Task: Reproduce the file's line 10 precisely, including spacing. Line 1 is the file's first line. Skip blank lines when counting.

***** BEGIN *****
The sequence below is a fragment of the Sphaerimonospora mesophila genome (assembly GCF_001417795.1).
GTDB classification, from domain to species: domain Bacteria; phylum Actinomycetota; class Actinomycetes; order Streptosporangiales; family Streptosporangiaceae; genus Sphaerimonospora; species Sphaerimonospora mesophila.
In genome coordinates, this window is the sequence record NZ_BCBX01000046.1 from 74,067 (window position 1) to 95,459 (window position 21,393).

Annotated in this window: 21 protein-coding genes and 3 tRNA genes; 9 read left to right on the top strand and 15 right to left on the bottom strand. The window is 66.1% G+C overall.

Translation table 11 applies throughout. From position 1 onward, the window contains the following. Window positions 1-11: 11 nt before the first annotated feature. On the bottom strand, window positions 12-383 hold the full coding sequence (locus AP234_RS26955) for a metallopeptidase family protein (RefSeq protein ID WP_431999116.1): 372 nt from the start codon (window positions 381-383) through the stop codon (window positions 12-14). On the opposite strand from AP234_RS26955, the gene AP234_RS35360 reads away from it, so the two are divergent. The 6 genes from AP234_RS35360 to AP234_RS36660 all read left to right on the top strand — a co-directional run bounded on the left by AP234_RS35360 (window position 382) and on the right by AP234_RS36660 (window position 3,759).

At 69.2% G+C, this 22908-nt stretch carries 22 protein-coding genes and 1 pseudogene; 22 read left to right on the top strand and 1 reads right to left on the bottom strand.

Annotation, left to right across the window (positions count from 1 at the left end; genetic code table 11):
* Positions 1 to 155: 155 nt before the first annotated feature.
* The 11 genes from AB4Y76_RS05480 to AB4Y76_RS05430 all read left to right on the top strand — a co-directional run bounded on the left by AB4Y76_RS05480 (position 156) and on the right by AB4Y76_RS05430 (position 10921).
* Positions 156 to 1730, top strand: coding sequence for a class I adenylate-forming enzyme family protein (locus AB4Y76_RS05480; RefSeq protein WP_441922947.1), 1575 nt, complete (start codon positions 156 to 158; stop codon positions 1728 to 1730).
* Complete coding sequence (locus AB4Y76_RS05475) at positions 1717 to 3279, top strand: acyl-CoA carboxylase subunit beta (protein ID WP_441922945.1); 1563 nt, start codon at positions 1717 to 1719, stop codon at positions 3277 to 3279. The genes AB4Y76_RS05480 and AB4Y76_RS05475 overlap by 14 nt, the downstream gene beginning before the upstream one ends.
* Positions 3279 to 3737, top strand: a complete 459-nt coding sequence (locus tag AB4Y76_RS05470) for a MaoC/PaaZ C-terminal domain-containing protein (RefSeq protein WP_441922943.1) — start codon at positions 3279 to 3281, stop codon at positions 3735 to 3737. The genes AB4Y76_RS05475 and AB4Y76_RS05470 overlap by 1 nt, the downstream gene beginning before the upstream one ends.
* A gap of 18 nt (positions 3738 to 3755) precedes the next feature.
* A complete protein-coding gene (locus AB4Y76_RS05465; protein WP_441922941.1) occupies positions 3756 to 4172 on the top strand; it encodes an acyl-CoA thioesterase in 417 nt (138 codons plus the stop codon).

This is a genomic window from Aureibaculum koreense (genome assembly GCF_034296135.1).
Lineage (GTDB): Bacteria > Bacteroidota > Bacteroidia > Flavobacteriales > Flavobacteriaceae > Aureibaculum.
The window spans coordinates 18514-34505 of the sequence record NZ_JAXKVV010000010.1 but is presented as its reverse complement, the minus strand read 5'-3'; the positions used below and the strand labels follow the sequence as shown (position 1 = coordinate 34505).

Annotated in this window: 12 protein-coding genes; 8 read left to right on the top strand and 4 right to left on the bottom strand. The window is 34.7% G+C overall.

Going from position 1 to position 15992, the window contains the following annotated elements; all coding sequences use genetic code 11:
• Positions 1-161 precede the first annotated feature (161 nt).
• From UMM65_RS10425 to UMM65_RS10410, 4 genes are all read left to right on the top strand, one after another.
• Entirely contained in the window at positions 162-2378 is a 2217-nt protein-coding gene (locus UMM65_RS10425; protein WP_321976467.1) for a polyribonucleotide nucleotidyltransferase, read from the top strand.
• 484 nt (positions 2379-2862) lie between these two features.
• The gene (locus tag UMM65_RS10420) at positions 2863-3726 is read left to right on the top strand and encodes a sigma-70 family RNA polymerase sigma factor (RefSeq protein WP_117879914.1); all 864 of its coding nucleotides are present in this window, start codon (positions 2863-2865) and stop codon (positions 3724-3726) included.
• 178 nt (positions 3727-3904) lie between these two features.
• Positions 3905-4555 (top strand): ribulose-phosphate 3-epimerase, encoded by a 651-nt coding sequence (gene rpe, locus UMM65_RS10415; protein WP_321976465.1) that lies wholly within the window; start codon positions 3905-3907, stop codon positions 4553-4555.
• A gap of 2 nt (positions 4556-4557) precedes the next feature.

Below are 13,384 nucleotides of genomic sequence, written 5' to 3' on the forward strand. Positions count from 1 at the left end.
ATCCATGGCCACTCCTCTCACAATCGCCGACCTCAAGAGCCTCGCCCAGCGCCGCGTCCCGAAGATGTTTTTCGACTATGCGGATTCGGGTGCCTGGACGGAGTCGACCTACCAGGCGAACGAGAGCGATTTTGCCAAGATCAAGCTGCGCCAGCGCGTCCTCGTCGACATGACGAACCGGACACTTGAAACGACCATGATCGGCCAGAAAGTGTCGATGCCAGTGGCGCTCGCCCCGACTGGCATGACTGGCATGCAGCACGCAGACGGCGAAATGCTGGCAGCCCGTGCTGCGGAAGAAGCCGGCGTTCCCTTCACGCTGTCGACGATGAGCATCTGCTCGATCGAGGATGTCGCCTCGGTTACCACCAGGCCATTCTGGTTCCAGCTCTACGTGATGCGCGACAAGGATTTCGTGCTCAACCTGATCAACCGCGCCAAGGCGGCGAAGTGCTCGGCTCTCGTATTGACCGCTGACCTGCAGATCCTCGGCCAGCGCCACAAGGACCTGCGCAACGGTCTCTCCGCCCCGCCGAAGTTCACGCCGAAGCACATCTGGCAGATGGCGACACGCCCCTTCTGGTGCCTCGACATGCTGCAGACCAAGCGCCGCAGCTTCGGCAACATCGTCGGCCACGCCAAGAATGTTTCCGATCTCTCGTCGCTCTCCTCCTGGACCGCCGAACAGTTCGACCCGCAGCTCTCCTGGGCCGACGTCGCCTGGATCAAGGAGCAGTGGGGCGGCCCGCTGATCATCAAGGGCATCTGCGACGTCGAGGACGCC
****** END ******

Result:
* Positions 156 to 1730, top strand: coding sequence for a class I adenylate-forming enzyme family protein (locus AB4Y76_RS05480; RefSeq protein WP_441922947.1), 1575 nt, complete (start codon positions 156 to 158; stop codon positions 1728 to 1730).